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New sensors could enable more affordable detection of pollution, diseases

21. Jun. 2017

When it comes to testing for cancer, environmental pollution and food contaminants, traditional sensors can help. The challenges are that they often are bulky, expensive, non-intuitive and complicated. Now, one team reports that portable pressure-based detectors coupled with smartphone software could provide a simpler, more affordable alternative while still maintaining sensitivity. (Mehr in: Cancer News — ScienceDaily)

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Finding the perfect match: New approach to battle drug-resistant bacteria

20. Jun. 2017

Antibiotics were the wonder drug of the 20th century, but bacteria evolved resistance. According to the CDC, more than 2 million people in the U.S. develop MDR infections every year. Researchers have now developed a rapid screen to pair existing FDA-approved drugs to combat MDR infections. (Mehr in: Cancer News — ScienceDaily)

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Veranstaltungen

Art / Nature:Contemporary Art in Natural History Museums and Collections

02. Jun. 2017

A pilot project in cooperation with the German Federal Cultural Foundation.

The conference outlines recent and ongoing art projects and art programmes in natural history museums and in the natural history collections of multidisciplinary museums. In doing so, it aims to reflect upon and discuss the expectations, potentials, possible limitations and values of these kinds of interactions and interventions from the perspectives of curators, artists and researchers. (Mehr in: Veranstaltungen – idw – Informationsdienst Wissenschaft)

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8th Mildred Scheel Cancer Conference

02. Jun. 2017

Zum 8. Mal lädt die Deutsche Krebshilfe, gemeinsam mit der Deutschen Krebsgesellschaft, zur Mildred Scheel Cancer Conference ein. Vom 14.-16. Juni 2017 treffen sich renommierte Krebsexperten in Bonn, um über aktuelle Entwicklungen auf dem Gebiet der onkologischen Forschung zu diskutieren. (Mehr in: Veranstaltungen – idw – Informationsdienst Wissenschaft)

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8th International Triticeae Symposium 2017

02. Jun. 2017

This symposium includes four main themes:

Taxonomy, Phylogeny and Phytogeography Biodiversity and Conservation Genetics and Genomics Breeding and Utilization (Mehr in: Veranstaltungen – idw – Informationsdienst Wissenschaft)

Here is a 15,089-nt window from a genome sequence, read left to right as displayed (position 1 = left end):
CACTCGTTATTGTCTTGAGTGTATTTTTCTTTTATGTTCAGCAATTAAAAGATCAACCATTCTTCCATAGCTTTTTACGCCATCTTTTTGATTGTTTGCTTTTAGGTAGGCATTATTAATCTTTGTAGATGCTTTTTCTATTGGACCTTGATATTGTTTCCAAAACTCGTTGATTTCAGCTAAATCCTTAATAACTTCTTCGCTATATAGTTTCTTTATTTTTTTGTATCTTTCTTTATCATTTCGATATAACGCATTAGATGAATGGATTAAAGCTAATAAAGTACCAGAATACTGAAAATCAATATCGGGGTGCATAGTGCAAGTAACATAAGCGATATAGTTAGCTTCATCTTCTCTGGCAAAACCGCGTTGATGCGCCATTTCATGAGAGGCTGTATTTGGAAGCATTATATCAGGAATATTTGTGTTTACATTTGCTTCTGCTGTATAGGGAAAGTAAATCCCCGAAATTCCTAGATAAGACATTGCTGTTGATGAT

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8. Bayerischer Fachkongress Glücksspiel

02. Jun. 2017

Am 28. Juni 2017 findet der 8. Bayerische Fachkongress Glücksspiel im Novotel München City statt. Der Kongress läuft dieses Jahr unter dem Motto Migration – Trauma – Glücksspiel (Mehr in: Veranstaltungen – idw – Informationsdienst Wissenschaft)

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7. HIPS Symposium on pharmaceutical sciences devoted to infection research

02. Jun. 2017

The HIPS symposium brings together renowed scientists and young investigators from three pharmaceutical communities: natural products, medicinal chemistry and drug delivery. It provides a forum for scientists to exchange ideas while crossing boundaries of classical disciplines. At the same time it gives young investigators the opportunity to obtain valuable feedback on their projects by international experts in the respective fields. (Mehr in: Veranstaltungen – idw – Informationsdienst Wissenschaft)

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3. Zukunftskongress "Technik zum Menschen bringen"

02. Jun. 2017

Der 3. Zukunftskongress „Technik zum Menschen bringen“ des Bundesministeriums für Bildung und Forschung findet vom 26. bis 27. Juni in Bonn (World Conference Center Bonn) statt. Diskutieren Sie mit uns gemeinsam neue Trends und informieren Sie sich über laufende und künftige Fördermaßnahmen des BMBF. (Mehr in: Veranstaltungen – idw – Informationsdienst Wissenschaft)

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37. Jahestagung Deutsche Gesellschaft für Senologie e.V.

02. Jun. 2017

Zur diesjährigen Jahrestagung der Deutschen Gesellschaft für Senologie e. V. (DGS) vom 29. Juni bis 1. Juli 2017 im CityCube Berlin werden wieder über 2500 Experten für Brusterkrankungen erwartet. Alle Experteninnen und Experten der verschiedenen Fachdisziplinen, die die Senologie vereint diskutieren auf den ca. 170 wissenschaftlichen Sitzungen, Kursen und Debatten gemeinsam über aktuelle Fragestellungen zur Früherkennung, Diagnostik, Therapie und Nachsorge von Brusterkrankungen. (Mehr in: Veranstaltungen – idw – Informationsdienst Wissenschaft)